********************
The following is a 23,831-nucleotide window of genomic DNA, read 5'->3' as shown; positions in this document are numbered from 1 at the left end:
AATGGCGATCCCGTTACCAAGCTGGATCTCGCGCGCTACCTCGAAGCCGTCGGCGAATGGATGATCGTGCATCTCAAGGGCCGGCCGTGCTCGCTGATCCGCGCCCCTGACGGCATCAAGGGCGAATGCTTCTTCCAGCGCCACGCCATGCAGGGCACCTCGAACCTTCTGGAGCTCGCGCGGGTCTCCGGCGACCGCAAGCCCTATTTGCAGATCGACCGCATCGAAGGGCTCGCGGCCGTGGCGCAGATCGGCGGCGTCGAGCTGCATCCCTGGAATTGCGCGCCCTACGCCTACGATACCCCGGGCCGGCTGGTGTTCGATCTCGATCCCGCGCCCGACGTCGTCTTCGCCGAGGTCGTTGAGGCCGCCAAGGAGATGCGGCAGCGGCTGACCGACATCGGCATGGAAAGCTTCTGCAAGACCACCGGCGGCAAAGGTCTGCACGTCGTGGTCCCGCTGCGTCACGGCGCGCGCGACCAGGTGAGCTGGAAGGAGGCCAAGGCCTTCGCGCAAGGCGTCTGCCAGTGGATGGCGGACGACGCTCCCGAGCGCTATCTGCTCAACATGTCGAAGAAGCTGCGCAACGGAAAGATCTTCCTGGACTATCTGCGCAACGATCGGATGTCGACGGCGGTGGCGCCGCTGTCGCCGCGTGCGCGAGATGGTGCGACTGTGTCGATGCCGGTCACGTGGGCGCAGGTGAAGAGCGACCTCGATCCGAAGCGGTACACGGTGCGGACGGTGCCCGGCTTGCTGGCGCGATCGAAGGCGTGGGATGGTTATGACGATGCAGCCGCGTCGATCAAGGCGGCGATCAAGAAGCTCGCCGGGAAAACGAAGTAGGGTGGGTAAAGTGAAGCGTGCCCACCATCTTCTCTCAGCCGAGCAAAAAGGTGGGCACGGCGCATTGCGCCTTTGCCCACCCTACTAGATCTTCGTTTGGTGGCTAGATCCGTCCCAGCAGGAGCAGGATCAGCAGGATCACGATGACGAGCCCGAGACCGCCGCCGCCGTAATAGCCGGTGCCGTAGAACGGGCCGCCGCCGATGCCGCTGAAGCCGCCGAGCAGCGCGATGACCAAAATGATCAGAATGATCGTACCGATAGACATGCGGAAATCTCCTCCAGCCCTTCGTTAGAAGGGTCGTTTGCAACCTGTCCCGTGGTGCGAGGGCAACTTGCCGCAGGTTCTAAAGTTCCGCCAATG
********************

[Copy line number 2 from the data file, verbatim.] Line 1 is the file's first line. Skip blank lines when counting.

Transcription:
AATGGCGATCCCGTTACCAAGCTGGATCTCGCGCGCTACCTCGAAGCCGTCGGCGAATGGATGATCGTGCATCTCAAGGGCCGGCCGTGCTCGCTGATCCGCGCCCCTGACGGCATCAAGGGCGAATGCTTCTTCCAGCGCCACGCCATGCAGGGCACCTCGAACCTTCTGGAGCTCGCGCGGGTCTCCGGCGACCGCAAGCCCTATTTGCAGATCGACCGCATCGAAGGGCTCGCGGCCGTGGCGCAGATCGGCGGCGTCGAGCTGCATCCCTGGAATTGCGCGCCCTACGCCTACGATACCCCGGGCCGGCTGGTGTTCGATCTCGATCCCGCGCCCGACGTCGTCTTCGCCGAGGTCGTTGAGGCCGCCAAGGAGATGCGGCAGCGGCTGACCGACATCGGCATGGAAAGCTTCTGCAAGACCACCGGCGGCAAAGGTCTGCACGTCGTGGTCCCGCTGCGTCACGGCGCGCGCGACCAGGTGAGCTGGAAGGAGGCCAAGGCCTTCGCGCAAGGCGTCTGCCAGTGGATGGCGGACGACGCTCCCGAGCGCTATCTGCTCAACATGTCGAAGAAGCTGCGCAACGGAAAGATCTTCCTGGACTATCTGCGCAACGATCGGATGTCGACGGCGGTGGCGCCGCTGTCGCCGCGTGCGCGAGATGGTGCGACTGTGTCGATGCCGGTCACGTGGGCGCAGGTGAAGAGCGACCTCGATCCGAAGCGGTACACGGTGCGGACGGTGCCCGGCTTGCTGGCGCGATCGAAGGCGTGGGATGGTTATGACGATGCAGCCGCGTCGATCAAGGCGGCGATCAAGAAGCTCGCCGGGAAAACGAAGTAGGGTGGGTAAAGTGAAGCGTGCCCACCATCTTCTCTCAGCCGAGCAAAAAGGTGGGCACGGCGCATTGCGCCTTTGCCCACCCTACTAGATCTTCGTTTGGTGGCTAGATCCGTCCCAGCAGGAGCAGGATCAGCAGGATCACGATGACGAGCCCGAGACCGCCGCCGCCGTAATAGCCGGTGCCGTAGAACGGGCCGCCGCCGATGCCGCTGAAGCCGCCGAGCAGCGCGATGACCAAAATGATCAGAATGATCGTACCGATAGACATGCGGAAATCTCCTCCAGCCCTTCGTTAGAAGGGTCGTTTGCAACCTGTCCCGTGGTGCGAGGGCAACTTGCCGCAGGTTCTAAAGTTCCGCCAATG